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Digestive Disorders > IBS

IBS medications: The complete guide

Dr. Sarah Toler, CNM, DNP

Dr. Sarah Toler, CNM, DNP

So far, medications can only play a supporting role in the treatment of irritable bowel syndrome (IBS). Medications for IBS can alleviate irritable bowel symptoms, but do not address the root causes of the syndrome. IBS medications include:

  • Prescription medicine
  • Over-the-counter medicine
  • Herbal medicine
  • Dietary supplements

In order to avoid possible interactions and side effects, selection of medications should always be made with a doctor or pharmacist. Drugs used in the treatment of IBS are classified according to the following four main symptoms:

  1. Pain
  2. Diarrhea
  3. Constipation
  4. Bloating and gas (flatulence)

Which IBS medications help with pain?

Many people with irritable bowel syndrome experience severe abdominal pain. Several studies show that pain perception with IBS might change over time. In people with IBS, even small amounts of air in the abdomen can be associated with pain that a person without IBS would not perceive as painful.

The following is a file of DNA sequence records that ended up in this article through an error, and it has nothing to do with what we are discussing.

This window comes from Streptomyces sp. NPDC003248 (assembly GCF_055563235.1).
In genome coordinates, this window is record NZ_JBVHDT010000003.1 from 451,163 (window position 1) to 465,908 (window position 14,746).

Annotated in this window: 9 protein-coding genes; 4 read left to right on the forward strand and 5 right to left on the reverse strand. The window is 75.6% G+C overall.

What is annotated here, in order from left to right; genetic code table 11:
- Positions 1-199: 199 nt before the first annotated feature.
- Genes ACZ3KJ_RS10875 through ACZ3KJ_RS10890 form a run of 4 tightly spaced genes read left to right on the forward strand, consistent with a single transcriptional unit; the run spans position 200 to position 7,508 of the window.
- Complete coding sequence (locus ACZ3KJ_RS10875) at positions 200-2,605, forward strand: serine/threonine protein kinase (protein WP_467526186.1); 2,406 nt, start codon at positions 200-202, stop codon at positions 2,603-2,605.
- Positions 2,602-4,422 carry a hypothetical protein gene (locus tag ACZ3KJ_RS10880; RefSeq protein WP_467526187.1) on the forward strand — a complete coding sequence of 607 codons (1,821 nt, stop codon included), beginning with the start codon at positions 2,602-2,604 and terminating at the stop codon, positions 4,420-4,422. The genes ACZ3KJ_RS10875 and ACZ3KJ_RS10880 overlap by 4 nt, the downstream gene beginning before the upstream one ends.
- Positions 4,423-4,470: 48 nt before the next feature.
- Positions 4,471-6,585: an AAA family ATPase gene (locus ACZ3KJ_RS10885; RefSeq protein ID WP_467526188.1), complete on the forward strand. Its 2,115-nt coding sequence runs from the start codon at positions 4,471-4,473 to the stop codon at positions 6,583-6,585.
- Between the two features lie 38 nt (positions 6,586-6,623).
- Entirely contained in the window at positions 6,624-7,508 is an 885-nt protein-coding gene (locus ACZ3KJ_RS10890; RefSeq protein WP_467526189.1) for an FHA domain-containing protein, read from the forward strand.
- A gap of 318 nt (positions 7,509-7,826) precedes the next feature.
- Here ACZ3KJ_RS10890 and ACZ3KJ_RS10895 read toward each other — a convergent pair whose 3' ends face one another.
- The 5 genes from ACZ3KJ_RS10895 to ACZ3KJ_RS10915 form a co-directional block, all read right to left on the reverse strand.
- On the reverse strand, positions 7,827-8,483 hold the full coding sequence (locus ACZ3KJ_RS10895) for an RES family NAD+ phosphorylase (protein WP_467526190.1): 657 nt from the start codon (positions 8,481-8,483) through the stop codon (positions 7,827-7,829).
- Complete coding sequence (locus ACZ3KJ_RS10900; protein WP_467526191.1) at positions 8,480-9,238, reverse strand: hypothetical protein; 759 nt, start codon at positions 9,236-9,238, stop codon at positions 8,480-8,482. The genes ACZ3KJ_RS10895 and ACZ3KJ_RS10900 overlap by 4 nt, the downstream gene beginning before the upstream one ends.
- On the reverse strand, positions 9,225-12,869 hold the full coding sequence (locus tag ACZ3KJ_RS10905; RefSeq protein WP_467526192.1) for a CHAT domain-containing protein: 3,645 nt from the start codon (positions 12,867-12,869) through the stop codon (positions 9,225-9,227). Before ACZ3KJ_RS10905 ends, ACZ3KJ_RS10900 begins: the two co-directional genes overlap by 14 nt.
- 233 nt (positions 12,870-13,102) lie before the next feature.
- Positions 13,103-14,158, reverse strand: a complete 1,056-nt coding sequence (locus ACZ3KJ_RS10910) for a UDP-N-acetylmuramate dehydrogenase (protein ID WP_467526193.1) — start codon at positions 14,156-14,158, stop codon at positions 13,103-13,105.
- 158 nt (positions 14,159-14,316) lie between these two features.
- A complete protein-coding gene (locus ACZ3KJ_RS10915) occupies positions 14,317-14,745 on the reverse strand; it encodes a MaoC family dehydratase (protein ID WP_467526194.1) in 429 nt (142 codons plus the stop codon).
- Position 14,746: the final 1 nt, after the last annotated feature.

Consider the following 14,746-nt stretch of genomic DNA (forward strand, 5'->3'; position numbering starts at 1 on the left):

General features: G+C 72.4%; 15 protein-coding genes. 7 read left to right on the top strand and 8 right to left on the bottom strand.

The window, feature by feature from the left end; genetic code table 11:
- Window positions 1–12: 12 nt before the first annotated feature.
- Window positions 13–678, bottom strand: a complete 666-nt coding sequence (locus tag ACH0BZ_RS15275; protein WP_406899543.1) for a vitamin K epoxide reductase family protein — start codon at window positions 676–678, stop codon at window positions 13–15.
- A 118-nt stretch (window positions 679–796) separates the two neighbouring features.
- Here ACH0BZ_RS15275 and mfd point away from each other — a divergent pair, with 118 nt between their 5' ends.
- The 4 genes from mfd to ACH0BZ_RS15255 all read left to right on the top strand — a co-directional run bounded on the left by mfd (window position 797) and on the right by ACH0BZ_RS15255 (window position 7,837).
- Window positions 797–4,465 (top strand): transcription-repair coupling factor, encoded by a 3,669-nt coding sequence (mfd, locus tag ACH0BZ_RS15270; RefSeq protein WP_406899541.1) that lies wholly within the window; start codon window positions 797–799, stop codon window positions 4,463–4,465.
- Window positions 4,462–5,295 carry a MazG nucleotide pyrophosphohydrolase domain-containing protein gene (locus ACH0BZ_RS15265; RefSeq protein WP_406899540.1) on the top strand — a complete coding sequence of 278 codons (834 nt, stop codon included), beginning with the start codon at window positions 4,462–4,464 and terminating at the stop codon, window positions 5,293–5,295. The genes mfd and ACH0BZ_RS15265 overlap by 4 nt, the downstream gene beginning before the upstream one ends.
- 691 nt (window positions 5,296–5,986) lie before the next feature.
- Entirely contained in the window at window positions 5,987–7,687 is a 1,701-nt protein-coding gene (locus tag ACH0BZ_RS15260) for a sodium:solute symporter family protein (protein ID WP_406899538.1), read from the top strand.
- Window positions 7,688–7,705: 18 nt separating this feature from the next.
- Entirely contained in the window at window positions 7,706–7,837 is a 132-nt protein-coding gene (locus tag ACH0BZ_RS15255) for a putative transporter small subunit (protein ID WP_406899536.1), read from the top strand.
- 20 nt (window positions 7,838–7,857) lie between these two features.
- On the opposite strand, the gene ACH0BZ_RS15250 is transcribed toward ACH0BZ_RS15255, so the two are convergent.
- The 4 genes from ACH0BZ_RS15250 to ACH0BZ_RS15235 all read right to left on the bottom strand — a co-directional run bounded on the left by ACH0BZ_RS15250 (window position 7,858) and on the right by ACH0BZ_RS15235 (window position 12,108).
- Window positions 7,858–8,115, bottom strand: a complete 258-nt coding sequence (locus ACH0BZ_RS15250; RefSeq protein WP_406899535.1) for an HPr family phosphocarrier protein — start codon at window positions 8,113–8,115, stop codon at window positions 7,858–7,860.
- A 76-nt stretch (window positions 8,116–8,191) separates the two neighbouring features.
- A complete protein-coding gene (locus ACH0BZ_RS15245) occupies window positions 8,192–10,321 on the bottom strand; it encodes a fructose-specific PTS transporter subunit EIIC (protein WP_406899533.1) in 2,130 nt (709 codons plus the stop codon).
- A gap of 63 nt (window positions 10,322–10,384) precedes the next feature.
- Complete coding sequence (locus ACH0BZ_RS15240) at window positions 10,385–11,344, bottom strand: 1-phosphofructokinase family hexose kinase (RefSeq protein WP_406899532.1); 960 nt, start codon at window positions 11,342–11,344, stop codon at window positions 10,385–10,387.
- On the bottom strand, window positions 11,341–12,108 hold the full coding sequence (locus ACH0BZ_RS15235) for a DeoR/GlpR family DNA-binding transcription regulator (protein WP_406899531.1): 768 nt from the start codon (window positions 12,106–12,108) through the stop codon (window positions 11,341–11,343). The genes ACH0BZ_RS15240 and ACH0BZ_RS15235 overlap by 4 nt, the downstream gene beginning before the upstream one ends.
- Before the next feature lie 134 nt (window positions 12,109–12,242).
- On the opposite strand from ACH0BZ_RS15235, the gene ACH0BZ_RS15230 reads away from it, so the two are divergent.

Excessive gas formation from intestinal bacterial overgrowth can also occur and lead to pain. Spasms and cramps of the muscles in the intestinal walls are also perceived as very painful.

Recommended medications for IBS pain

Degree of recommendation Medications
Highly recommended Antispasmodics (e.g. hyoscine butylbromide, otilonium bromide, pinaverium, mebeverine)

Tricyclic antidepressants (TCAs, e.g. amitriptyline)
Selective serotonin reuptake inhibitors (SSRIs, e.g. citalopram)

Probiotics (e.g. Bifidobacterium infantis, Lactobacillus plantarum)

Are pain relievers like acetaminophen, aspirin, or ibuprofen recommended for IBS?

No matter how much pain people with IBS experience, the use of classic pain relievers like aspirin (acetylsalicylic acid or ASA), acetaminophen, or ibuprofen is not recommended for IBS. Since the sensation of pain changes with the disease, these substances have no positive effect with prolonged use. They may actually intensify the disturbance of the pain perception.

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Which IBS medications help with diarrhea?